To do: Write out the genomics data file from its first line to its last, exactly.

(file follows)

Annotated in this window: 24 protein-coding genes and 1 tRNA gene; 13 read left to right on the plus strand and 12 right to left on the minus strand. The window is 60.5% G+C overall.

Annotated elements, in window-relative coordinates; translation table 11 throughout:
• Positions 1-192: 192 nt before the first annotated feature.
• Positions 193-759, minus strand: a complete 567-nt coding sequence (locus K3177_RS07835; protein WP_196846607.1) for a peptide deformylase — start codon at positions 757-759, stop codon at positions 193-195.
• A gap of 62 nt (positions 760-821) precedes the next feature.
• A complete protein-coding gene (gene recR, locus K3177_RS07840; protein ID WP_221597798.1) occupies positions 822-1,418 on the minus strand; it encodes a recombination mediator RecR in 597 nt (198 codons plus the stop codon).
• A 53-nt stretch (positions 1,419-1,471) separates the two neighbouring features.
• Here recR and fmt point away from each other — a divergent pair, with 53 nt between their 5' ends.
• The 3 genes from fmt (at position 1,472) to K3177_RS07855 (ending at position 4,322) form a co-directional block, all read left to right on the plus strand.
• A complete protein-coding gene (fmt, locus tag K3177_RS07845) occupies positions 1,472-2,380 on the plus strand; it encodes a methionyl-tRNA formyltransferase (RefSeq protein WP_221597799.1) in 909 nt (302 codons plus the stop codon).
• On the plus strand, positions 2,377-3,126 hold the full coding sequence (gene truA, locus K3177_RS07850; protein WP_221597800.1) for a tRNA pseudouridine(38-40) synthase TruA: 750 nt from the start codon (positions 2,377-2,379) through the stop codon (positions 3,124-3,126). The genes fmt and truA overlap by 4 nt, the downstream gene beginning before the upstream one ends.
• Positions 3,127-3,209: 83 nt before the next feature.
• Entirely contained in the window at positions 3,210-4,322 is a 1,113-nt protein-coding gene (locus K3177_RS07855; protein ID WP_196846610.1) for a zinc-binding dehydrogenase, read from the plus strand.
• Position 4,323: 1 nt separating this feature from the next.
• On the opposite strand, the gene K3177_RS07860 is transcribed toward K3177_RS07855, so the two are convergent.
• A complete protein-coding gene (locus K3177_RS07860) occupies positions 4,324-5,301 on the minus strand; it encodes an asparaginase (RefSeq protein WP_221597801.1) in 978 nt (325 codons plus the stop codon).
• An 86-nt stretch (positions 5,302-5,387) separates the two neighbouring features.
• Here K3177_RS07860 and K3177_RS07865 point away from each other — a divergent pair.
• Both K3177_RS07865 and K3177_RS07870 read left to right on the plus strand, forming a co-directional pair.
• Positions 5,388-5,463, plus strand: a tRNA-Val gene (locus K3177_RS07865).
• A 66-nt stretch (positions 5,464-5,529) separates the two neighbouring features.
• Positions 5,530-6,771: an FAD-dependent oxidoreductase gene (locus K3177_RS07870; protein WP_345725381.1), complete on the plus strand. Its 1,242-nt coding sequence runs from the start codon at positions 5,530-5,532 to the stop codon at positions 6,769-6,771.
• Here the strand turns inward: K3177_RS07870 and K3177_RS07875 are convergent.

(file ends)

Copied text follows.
Annotated in this window: 24 protein-coding genes and 1 tRNA gene; 13 read left to right on the plus strand and 12 right to left on the minus strand. The window is 60.5% G+C overall.

Annotated elements, in window-relative coordinates; translation table 11 throughout:
• Positions 1-192: 192 nt before the first annotated feature.
• Positions 193-759, minus strand: a complete 567-nt coding sequence (locus K3177_RS07835; protein WP_196846607.1) for a peptide deformylase — start codon at positions 757-759, stop codon at positions 193-195.
• A gap of 62 nt (positions 760-821) precedes the next feature.
• A complete protein-coding gene (gene recR, locus K3177_RS07840; protein ID WP_221597798.1) occupies positions 822-1,418 on the minus strand; it encodes a recombination mediator RecR in 597 nt (198 codons plus the stop codon).
• A 53-nt stretch (positions 1,419-1,471) separates the two neighbouring features.
• Here recR and fmt point away from each other — a divergent pair, with 53 nt between their 5' ends.
• The 3 genes from fmt (at position 1,472) to K3177_RS07855 (ending at position 4,322) form a co-directional block, all read left to right on the plus strand.
• A complete protein-coding gene (fmt, locus tag K3177_RS07845) occupies positions 1,472-2,380 on the plus strand; it encodes a methionyl-tRNA formyltransferase (RefSeq protein WP_221597799.1) in 909 nt (302 codons plus the stop codon).
• On the plus strand, positions 2,377-3,126 hold the full coding sequence (gene truA, locus K3177_RS07850; protein WP_221597800.1) for a tRNA pseudouridine(38-40) synthase TruA: 750 nt from the start codon (positions 2,377-2,379) through the stop codon (positions 3,124-3,126). The genes fmt and truA overlap by 4 nt, the downstream gene beginning before the upstream one ends.
• Positions 3,127-3,209: 83 nt before the next feature.
• Entirely contained in the window at positions 3,210-4,322 is a 1,113-nt protein-coding gene (locus K3177_RS07855; protein ID WP_196846610.1) for a zinc-binding dehydrogenase, read from the plus strand.
• Position 4,323: 1 nt separating this feature from the next.
• On the opposite strand, the gene K3177_RS07860 is transcribed toward K3177_RS07855, so the two are convergent.
• A complete protein-coding gene (locus K3177_RS07860) occupies positions 4,324-5,301 on the minus strand; it encodes an asparaginase (RefSeq protein WP_221597801.1) in 978 nt (325 codons plus the stop codon).
• An 86-nt stretch (positions 5,302-5,387) separates the two neighbouring features.
• Here K3177_RS07860 and K3177_RS07865 point away from each other — a divergent pair.
• Both K3177_RS07865 and K3177_RS07870 read left to right on the plus strand, forming a co-directional pair.
• Positions 5,388-5,463, plus strand: a tRNA-Val gene (locus K3177_RS07865).
• A 66-nt stretch (positions 5,464-5,529) separates the two neighbouring features.
• Positions 5,530-6,771: an FAD-dependent oxidoreductase gene (locus K3177_RS07870; protein WP_345725381.1), complete on the plus strand. Its 1,242-nt coding sequence runs from the start codon at positions 5,530-5,532 to the stop codon at positions 6,769-6,771.
• Here the strand turns inward: K3177_RS07870 and K3177_RS07875 are convergent.